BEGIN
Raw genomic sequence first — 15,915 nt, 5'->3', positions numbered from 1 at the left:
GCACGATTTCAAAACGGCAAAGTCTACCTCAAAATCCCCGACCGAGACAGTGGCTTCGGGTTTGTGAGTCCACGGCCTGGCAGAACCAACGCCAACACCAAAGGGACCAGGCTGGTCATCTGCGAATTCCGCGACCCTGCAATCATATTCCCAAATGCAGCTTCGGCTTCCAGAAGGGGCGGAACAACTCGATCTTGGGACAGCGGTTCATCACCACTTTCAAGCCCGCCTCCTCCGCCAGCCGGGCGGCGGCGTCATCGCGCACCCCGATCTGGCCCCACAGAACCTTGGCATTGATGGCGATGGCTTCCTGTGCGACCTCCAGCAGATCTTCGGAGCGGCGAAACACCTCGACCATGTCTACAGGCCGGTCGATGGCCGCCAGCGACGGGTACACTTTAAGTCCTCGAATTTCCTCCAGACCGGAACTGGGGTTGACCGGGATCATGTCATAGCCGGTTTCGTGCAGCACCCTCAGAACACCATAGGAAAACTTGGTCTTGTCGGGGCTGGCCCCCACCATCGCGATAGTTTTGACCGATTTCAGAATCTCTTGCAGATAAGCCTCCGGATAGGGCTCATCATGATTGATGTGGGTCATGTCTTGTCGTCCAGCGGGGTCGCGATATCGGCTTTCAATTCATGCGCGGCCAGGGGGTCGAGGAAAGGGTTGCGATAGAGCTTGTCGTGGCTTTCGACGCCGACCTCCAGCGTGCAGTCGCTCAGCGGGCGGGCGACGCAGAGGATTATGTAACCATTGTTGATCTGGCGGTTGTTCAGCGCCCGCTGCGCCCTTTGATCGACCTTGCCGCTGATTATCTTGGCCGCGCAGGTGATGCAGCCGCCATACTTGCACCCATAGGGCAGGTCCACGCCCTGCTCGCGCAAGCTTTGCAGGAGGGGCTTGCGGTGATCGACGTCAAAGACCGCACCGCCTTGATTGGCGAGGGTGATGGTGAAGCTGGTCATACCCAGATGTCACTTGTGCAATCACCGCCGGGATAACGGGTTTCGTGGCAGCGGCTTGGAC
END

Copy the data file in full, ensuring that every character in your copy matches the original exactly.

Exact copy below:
Raw genomic sequence first — 15,915 nt, 5'->3', positions numbered from 1 at the left:
GCACGATTTCAAAACGGCAAAGTCTACCTCAAAATCCCCGACCGAGACAGTGGCTTCGGGTTTGTGAGTCCACGGCCTGGCAGAACCAACGCCAACACCAAAGGGACCAGGCTGGTCATCTGCGAATTCCGCGACCCTGCAATCATATTCCCAAATGCAGCTTCGGCTTCCAGAAGGGGCGGAACAACTCGATCTTGGGACAGCGGTTCATCACCACTTTCAAGCCCGCCTCCTCCGCCAGCCGGGCGGCGGCGTCATCGCGCACCCCGATCTGGCCCCACAGAACCTTGGCATTGATGGCGATGGCTTCCTGTGCGACCTCCAGCAGATCTTCGGAGCGGCGAAACACCTCGACCATGTCTACAGGCCGGTCGATGGCCGCCAGCGACGGGTACACTTTAAGTCCTCGAATTTCCTCCAGACCGGAACTGGGGTTGACCGGGATCATGTCATAGCCGGTTTCGTGCAGCACCCTCAGAACACCATAGGAAAACTTGGTCTTGTCGGGGCTGGCCCCCACCATCGCGATAGTTTTGACCGATTTCAGAATCTCTTGCAGATAAGCCTCCGGATAGGGCTCATCATGATTGATGTGGGTCATGTCTTGTCGTCCAGCGGGGTCGCGATATCGGCTTTCAATTCATGCGCGGCCAGGGGGTCGAGGAAAGGGTTGCGATAGAGCTTGTCGTGGCTTTCGACGCCGACCTCCAGCGTGCAGTCGCTCAGCGGGCGGGCGACGCAGAGGATTATGTAACCATTGTTGATCTGGCGGTTGTTCAGCGCCCGCTGCGCCCTTTGATCGACCTTGCCGCTGATTATCTTGGCCGCGCAGGTGATGCAGCCGCCATACTTGCACCCATAGGGCAGGTCCACGCCCTGCTCGCGCAAGCTTTGCAGGAGGGGCTTGCGGTGATCGACGTCAAAGACCGCACCGCCTTGATTGGCGAGGGTGATGGTGAAGCTGGTCATACCCAGATGTCACTTGTGCAATCACCGCCGGGATAACGGGTTTCGTGGCAGCGGCTTGGAC